From Nathaniel Irwin
Bucks County, Pennsya: March 31st. 1801.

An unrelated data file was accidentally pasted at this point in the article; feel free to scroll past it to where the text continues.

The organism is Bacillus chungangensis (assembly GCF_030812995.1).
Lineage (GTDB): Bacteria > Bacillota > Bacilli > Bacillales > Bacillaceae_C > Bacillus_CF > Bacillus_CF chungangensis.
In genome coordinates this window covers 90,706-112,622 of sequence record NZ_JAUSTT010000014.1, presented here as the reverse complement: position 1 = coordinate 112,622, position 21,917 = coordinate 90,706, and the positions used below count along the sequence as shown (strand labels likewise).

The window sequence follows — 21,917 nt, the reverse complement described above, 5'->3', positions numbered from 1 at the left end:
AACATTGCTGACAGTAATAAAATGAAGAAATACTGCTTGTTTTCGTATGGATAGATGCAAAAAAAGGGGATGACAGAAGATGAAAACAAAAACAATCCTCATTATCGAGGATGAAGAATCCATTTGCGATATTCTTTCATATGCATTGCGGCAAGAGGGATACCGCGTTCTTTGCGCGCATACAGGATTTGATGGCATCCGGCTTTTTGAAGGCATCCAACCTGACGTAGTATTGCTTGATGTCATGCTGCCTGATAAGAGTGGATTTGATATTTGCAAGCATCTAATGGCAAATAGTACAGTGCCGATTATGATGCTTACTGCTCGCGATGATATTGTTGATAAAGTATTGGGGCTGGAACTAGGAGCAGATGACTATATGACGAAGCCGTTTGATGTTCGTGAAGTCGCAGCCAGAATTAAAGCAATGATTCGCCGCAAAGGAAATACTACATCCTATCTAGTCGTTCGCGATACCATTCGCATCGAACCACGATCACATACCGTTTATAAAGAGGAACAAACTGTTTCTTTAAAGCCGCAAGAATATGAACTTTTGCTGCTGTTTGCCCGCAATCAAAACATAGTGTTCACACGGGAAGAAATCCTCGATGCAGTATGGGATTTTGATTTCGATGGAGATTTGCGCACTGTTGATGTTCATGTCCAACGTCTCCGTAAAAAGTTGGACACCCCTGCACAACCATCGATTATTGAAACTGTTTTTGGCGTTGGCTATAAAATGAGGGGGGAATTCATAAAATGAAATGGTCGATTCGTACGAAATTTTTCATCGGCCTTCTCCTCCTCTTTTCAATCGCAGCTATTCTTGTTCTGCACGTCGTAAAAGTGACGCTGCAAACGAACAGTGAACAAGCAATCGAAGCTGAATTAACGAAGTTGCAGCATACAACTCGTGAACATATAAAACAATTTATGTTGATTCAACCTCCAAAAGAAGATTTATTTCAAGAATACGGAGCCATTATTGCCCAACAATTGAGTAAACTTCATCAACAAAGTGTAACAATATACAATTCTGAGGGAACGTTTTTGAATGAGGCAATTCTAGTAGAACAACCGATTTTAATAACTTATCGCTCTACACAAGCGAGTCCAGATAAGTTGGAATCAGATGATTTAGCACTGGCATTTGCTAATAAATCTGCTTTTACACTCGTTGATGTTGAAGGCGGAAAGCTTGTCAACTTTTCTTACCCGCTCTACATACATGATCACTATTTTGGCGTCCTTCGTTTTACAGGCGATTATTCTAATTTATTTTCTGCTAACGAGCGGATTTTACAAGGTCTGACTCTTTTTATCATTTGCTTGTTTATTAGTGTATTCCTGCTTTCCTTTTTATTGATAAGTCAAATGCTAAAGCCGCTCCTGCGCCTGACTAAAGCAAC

I condole with you on the death of your honoured father, whose politeness & attention I do not forget. Such are the changes in this world, that with the same breath, I congratulate you on your accession (I will not say elevation) to the Office of Secy of State. On this occasion I would remind you, that “you were once my friend.” Do not be alarmed. I am not going to ask your influence with the President, that I may be promoted to an embassy or the government of an Island, like Sancho.1 My views are more moderate & will yield to consideration of public utility. I have a son; 21 years old; who writes a good hand, & is acquainted with accounts. He wishes very much, to be employed as a clerk in some public office. As he has never served in that capacity, I expect for him, only some inferior Clerkship, by which he may support himself, with œconomy. Should such be in your gift or within your influence; you may command his services within 15 days after the receipt of your orders; or at any longer day, as you shall prescribe. But first let me do justice to my conscience, & my friend, by giving you his true character. Tho’ a father, I can say with Brutus, “I love not his faults,” nor am partial to them. He has a good appearance—a pleasing address; & readily insinuates himself into the good graces of his acquaintances, who have not been of the higher class. His memory is good, & capacity for learning very considerable. But he wants ballast. Loves company & amusement; drinks, but not to excess. I have had fears, that he would not have the necessary steadiness for a public Office: but after warning him of the uninterrupted attention which would be required, in office-hours; he is confident, that he can conform; & only wishes a trial, nothing doubtful of the issue. If you can be the means of giving him such a trial, consistently with the public service; your own feelings & character, I also believe that the experiment will succeed; but will stand prepared for any reverse, which your wisdom may afterwards pronounce.